Monday, February 20, 2017

Bankruptcy, constitutional law, international family law issues, and wild caught shrimp sauteed with hot peppers, garlic, and spinach

Finally, I'm back to my blog after getting out from many deadlines and below are some very interesting new decisions:

Flo & Eddie v. Sirius XM Radio
Court: U.S. Court of Appeals for the Second Circuit
Docket: 15-1164        
Opinion Date: February 16, 2017
Areas of Law: Copyright
Sirius appealed the district court's order denying its motions for summary judgment and reconsideration in regard to Flo & Eddie's copyright infringement suit. The court certified a significant and unresolved issue of New York law that is determinative of this appeal: Is there a right of public performance for creators of pre-1972 sound recordings under New York law and, if so, what is the nature and scope of that right? The New York Court of Appeals answered that New York common law does not recognize a right of public performance for creators of pre-1972 sound recordings. In light of this ruling, the court reversed the district court's denial of summary judgment and remanded with instructions to grant Sirius's motion for summary judgment and to dismiss the case with prejudice.

Vergara Madrigal v. Tellez
Docket: 16-50149      
Opinion Date: February 16, 2017
Areas of Law: Family Law, International Law
Father initiated proceedings for the return of his two young daughters under the Hague Convention on the Civil Aspects of International Child Abduction, Oct. 25, 1980, T.I.A.S. No. 11,670, 1343 U.N.T.S. 89. The children resided in Mexico City until Mother took them on vacation and wrongfully detained them in the United States. The district court ordered the children returned to Mexico. The court affirmed the district court's denial of Father's post-judgment motions, concluding that the courts in Mexico, the state of the children's habitual residence, are the appropriate forum to grant relief to address his concerns. The court explained that, subject only to the confines of Mexican law, Mexican courts are free to grant Father full custody over the children and to prohibit or restrict their international travel, and there is no international legal void that requires the Convention’s intervention. In regard to Mother's challenge of the district court's denial of her motion to vacate the Original Return Order, the arrest warrant for Mother's arrest does not establish clear and convincing evidence of a grave risk of harm to the children. Therefore, the court affirmed the district court's denial of Mother's motion to vacate.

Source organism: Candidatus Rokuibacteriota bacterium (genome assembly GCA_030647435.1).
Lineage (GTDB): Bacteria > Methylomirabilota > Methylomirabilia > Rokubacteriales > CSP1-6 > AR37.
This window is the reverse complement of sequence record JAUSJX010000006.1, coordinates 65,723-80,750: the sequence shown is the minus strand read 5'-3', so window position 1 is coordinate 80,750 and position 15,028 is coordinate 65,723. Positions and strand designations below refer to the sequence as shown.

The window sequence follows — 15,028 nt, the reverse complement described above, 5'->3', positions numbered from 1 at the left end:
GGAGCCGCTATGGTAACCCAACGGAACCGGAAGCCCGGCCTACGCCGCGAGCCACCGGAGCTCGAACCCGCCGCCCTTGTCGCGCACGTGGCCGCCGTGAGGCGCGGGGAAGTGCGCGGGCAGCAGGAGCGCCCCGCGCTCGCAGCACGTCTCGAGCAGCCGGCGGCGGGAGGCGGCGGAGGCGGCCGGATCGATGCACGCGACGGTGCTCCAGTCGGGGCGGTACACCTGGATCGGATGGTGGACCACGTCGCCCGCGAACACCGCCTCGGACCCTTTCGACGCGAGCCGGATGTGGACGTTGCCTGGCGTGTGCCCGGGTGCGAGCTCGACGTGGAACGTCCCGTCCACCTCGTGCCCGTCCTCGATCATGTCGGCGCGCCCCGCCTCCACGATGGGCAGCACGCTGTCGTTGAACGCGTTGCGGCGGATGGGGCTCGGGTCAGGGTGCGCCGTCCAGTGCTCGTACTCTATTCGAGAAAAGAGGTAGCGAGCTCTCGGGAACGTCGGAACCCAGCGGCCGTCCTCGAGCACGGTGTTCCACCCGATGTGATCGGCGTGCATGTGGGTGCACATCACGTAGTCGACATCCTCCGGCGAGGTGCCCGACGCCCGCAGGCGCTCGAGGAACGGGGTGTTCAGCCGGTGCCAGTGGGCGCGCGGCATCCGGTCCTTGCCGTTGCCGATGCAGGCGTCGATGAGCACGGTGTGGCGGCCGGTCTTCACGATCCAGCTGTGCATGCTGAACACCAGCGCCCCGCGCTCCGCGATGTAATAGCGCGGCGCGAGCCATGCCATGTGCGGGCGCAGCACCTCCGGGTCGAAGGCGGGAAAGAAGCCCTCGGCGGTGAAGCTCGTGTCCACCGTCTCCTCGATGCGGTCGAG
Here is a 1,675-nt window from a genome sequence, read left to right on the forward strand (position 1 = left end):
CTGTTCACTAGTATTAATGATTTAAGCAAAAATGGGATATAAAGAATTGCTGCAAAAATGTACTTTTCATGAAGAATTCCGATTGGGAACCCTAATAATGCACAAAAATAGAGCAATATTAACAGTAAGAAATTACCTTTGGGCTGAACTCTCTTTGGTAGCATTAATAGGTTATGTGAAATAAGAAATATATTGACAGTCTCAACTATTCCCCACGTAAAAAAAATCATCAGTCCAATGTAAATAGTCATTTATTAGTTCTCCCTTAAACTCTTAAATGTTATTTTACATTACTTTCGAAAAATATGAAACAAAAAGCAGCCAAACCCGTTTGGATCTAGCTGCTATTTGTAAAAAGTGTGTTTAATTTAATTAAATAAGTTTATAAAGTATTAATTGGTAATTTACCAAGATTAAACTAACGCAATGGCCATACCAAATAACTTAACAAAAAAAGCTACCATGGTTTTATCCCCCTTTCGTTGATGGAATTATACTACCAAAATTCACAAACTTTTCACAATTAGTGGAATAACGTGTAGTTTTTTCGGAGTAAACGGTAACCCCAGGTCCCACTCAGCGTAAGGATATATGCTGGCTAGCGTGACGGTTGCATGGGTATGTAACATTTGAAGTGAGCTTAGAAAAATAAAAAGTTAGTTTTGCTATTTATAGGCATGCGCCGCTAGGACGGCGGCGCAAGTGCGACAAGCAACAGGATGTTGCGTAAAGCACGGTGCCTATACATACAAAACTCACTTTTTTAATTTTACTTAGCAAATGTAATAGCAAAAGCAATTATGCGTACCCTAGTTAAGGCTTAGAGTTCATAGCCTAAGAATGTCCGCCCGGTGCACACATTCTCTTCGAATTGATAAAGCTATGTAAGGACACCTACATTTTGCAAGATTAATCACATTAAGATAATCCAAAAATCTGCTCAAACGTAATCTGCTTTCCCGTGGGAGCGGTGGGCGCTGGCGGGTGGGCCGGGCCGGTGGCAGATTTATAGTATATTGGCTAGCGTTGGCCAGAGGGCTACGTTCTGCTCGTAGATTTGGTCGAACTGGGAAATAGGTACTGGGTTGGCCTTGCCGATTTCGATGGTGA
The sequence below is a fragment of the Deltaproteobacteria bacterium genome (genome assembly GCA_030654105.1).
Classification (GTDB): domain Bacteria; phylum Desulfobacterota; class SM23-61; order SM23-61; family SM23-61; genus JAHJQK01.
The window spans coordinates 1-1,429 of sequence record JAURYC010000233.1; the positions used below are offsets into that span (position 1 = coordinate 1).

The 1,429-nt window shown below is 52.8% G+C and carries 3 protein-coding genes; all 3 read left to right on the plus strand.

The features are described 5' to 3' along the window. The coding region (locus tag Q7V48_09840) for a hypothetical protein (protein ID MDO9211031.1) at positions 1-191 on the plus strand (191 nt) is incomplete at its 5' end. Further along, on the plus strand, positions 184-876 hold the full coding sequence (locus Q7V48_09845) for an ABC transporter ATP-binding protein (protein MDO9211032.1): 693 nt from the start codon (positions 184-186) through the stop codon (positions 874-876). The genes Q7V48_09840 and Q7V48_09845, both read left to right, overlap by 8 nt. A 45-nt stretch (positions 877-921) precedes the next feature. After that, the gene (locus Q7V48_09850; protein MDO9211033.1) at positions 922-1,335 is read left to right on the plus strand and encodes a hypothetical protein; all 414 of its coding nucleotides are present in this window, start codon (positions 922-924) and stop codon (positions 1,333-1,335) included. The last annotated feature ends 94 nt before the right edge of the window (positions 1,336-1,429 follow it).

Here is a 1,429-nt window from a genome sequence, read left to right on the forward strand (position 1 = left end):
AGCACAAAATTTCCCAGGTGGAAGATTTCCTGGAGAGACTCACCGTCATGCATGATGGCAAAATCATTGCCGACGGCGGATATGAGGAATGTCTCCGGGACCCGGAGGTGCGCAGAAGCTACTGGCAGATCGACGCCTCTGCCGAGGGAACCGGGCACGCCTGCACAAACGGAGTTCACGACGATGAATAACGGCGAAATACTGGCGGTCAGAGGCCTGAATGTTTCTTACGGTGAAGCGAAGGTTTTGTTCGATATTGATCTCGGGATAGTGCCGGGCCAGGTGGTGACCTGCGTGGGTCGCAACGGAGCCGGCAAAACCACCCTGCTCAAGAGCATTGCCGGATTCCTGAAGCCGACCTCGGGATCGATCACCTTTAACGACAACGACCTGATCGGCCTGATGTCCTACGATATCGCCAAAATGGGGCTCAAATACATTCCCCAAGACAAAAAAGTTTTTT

Babcock & Wilcox Co. v. Cormetech, Inc.
Court: U.S. Court of Appeals for the Sixth Circuit Docket: 16-3305                   
Opinion Date: February 15, 2017
Areas of Law: Business Law, Contracts
In 2005, B&W entered into a contract to design and construct a Selective Catalyst Reduction (SCR) system to control emissions at KCP&L’s coal-burning Kansas power station. B&W purchased catalyst modules for the SCR from Cormetech, which guaranteed that the catalyst would perform under specified conditions for 24,000 operating hours before needing replacement. KCP&L began operating the SCR in April 2007. A June 2007 performance test revealed that the rate of “ammonia slip” was higher than expected, but within guaranteed limits. B&W advised Cormetech of the issue. Cormetech began testing. A September 2008 letter from KCP&L advised that it was B&W’s obligation to “generate a corrective action plan.” After KCP&L determined in 2008 that the catalyst was at the end of its useful life, it contracted directly with Cormetech for a replacement, which also failed before the end of its expected life. KCP&L’s claim against B&W resulted in a $3.5 million meditation settlement. B&W sued Cormetech; the case was dismissed without prejudice pursuant to the parties’ tolling agreement while B&W pursued mediation with KCP&L. After those efforts resulted in the settlement, B&W reinstituted the action within the agreed period. Following discovery the district court granted Cormetech summary judgment, finding a breach-of-warranty claim time-barred and that an indemnification claim failed for lack of evidence that B&W’s losses resulted from a defect in goods or services purchased from Cormetech. The Sixth Circuit vacated, finding that the court erred by failing to view the record in the light most favorable to the nonmovant.

Lake v. Wexford Health Sources, Inc.
Court: U.S. Court of Appeals for the Seventh Circuit
Docket: 15-2360        
Opinion Date: February 15, 2017
Areas of Law: Civil Rights, Constitutional Law, Medical Malpractice